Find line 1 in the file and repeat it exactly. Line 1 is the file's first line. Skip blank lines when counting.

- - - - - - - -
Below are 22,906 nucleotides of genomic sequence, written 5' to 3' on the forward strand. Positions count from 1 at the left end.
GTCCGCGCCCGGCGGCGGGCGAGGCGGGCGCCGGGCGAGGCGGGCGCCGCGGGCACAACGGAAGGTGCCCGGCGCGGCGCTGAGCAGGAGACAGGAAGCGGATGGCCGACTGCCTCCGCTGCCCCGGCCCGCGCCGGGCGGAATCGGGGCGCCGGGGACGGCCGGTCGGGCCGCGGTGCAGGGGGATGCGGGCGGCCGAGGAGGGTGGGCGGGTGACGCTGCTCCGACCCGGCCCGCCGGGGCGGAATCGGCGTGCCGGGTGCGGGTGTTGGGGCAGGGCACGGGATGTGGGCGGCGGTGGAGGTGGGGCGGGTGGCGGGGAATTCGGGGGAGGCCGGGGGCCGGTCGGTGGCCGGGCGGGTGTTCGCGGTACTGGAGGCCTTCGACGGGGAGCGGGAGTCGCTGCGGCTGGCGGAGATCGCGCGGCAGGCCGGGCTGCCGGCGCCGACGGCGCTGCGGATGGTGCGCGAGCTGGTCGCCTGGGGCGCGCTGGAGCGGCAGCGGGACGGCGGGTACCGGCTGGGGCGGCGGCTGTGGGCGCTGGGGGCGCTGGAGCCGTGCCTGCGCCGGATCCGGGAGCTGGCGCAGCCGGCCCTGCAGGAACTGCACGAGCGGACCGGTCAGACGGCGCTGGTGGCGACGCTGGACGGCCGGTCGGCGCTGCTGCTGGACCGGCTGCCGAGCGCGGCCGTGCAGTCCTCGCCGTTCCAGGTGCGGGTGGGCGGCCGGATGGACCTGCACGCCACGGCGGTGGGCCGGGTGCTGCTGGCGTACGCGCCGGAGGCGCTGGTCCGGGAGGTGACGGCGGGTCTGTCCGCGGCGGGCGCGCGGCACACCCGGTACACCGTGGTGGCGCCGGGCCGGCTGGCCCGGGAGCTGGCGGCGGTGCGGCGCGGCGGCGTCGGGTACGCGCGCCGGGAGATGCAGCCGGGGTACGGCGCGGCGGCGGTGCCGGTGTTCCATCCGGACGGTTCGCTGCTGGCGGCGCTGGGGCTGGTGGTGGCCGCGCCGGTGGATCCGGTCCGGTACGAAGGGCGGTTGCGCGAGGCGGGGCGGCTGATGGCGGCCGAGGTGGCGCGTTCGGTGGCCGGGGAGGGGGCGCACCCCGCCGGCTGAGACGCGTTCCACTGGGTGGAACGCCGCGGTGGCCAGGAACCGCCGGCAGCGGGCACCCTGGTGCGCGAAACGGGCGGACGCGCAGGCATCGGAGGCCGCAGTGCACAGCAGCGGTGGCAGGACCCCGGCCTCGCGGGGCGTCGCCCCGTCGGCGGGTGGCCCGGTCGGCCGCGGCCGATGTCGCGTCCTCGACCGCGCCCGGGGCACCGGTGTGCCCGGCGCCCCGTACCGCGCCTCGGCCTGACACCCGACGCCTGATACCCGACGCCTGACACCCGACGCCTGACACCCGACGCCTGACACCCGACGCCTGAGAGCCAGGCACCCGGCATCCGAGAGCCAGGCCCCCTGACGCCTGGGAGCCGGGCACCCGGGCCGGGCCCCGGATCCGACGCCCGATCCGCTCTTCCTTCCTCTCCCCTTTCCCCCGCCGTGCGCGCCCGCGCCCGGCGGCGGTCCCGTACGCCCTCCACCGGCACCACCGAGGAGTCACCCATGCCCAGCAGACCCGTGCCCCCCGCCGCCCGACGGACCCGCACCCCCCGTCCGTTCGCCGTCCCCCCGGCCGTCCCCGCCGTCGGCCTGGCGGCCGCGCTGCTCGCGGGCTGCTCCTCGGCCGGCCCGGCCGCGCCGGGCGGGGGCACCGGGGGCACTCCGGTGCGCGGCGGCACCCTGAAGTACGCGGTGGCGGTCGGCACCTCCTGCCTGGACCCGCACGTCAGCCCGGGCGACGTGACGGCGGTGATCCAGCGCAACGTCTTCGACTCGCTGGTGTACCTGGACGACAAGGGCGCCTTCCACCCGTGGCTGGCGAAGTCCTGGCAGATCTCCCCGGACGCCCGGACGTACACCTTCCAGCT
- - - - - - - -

Below are 22,906 nucleotides of genomic sequence, written 5' to 3' on the forward strand. Positions count from 1 at the left end.